Joel de Guzman

Nu Cello

A brief diversion from the Manufacturing Thor series. Here are some photos of Ferdinand Liedtke’s Nu-equipped Cello. The Nu modular pickups are used in all sorts of instruments! Ferdinand says he’ll share some sound clips soon.

Manufacturing Thor: Part 7

Here’s how our fret cutting tool works. A laser-cut acrylic template with fret position slots aligns with a 3mm pin. The fret slots are cut on a small rotary saw with a titanium coated circular saw blade with a cutting width of 0.5mm.

Manufacturing Thor: Part 6B

After posting Manufacturing about Thor’s Compound Radius Fretboard, I was pointed to an article by Mottola stating that compound radius fretboards are not worth the extra effort and that cylindrical fretboards and normal fret dressing techniques yield the same results. I went on to analyze this claim.

Manufacturing Thor: Part 6

Thor’s fretboard has a compound radius, with a nut radius of 304 mm (12′′) and a 24th fret radius of 456 mm (18′′). Compound radius fretboards have a conical surface that allows for low action and no string buzz.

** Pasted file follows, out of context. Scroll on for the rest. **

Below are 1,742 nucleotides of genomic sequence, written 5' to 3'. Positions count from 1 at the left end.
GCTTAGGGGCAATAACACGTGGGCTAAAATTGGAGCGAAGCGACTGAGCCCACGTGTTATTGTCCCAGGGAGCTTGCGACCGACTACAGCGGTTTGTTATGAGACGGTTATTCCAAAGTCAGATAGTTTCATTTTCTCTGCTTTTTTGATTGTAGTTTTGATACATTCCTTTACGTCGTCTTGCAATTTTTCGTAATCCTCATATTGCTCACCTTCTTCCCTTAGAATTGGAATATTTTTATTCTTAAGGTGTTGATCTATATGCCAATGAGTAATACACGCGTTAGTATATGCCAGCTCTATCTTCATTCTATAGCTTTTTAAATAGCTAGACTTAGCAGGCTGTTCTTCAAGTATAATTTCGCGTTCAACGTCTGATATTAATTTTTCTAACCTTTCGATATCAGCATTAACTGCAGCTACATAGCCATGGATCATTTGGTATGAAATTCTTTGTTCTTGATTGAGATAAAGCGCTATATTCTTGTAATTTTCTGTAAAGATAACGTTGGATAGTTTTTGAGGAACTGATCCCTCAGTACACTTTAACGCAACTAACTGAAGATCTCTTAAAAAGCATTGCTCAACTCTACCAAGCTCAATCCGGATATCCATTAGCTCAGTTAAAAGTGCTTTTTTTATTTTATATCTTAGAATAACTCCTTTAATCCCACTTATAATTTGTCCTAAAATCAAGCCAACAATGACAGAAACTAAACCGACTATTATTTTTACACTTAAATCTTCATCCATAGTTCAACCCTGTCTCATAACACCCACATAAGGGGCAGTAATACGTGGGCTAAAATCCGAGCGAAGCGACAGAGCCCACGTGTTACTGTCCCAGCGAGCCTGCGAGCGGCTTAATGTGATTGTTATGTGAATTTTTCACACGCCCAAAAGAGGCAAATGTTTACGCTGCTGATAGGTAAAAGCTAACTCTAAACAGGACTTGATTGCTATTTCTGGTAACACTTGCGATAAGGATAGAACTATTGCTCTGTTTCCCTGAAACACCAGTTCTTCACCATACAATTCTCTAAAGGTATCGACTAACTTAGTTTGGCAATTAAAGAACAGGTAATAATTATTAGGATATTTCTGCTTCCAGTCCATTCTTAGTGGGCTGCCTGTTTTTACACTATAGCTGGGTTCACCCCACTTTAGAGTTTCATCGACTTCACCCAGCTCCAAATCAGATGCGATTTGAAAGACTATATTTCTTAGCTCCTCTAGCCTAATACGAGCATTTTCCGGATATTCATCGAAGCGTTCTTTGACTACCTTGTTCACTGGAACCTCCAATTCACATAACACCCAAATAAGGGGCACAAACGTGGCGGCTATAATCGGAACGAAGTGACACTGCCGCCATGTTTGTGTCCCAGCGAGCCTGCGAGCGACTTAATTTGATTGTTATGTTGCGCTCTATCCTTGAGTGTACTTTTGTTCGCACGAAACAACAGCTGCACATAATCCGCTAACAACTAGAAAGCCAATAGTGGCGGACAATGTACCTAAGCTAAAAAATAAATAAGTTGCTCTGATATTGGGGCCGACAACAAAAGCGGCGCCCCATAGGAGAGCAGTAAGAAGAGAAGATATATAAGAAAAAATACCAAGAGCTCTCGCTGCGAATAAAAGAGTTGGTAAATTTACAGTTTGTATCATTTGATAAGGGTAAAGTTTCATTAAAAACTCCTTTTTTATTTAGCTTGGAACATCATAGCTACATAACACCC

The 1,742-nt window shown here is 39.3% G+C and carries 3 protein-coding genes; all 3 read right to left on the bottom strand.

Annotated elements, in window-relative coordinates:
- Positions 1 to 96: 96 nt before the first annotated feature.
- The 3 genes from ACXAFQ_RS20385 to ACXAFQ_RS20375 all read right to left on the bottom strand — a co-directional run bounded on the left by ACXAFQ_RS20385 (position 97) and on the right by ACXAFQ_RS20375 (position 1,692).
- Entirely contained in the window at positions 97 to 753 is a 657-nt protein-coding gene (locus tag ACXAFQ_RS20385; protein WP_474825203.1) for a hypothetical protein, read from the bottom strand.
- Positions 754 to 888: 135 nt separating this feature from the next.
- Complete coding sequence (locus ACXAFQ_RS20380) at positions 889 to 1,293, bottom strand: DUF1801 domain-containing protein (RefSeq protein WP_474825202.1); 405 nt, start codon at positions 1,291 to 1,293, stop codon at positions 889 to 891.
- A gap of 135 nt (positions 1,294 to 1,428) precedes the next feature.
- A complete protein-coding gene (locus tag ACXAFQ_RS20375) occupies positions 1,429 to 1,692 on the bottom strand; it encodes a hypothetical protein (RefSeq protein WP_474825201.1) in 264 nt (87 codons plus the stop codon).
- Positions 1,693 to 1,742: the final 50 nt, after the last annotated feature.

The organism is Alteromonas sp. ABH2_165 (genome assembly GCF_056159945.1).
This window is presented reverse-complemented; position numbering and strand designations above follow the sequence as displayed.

Manufacturing Thor: Part 5

Manufacturing Thor Part 5: The Neck Duplicator​: How do you quickly produce repeatably precise necks without using a CNC? We made our own wood carving duplicator for just this purpose. It works like a charm. It enables us to copy a master pattern in amazing detail using a compact router on one side and a stylus on the other.

Manufacturing Thor: Part 4

Part 4: The Nut​: OK, So… Your frets are metal. Your tuning machines are metal. Your bridge is metal. And your nut is… eh… plastic? Bone? Or some kind of synthetic material resembling bone? The nut we use for Thor is made of laser-cut stainless steel, buffed to perfection. It matches the sonic and mechanical properties of Thor’s stainless-steel frets.

Manufacturing Thor: Part 3

Part 3: Manufacturing The Middle Section Previously, I wrote about the design of the Thor’s middle section. This time, we’ll look at how the middle section is manufactured. As mentioned in the <a href=”https://www.cycfi.com/2022/09/manufacturing-thor-part-2/” target=”_blank” rel=”noopener”>previous post</a>, I decided not to use a CNC machine. At least not this time. We don’t use much wood anyway, and the wooden parts are …

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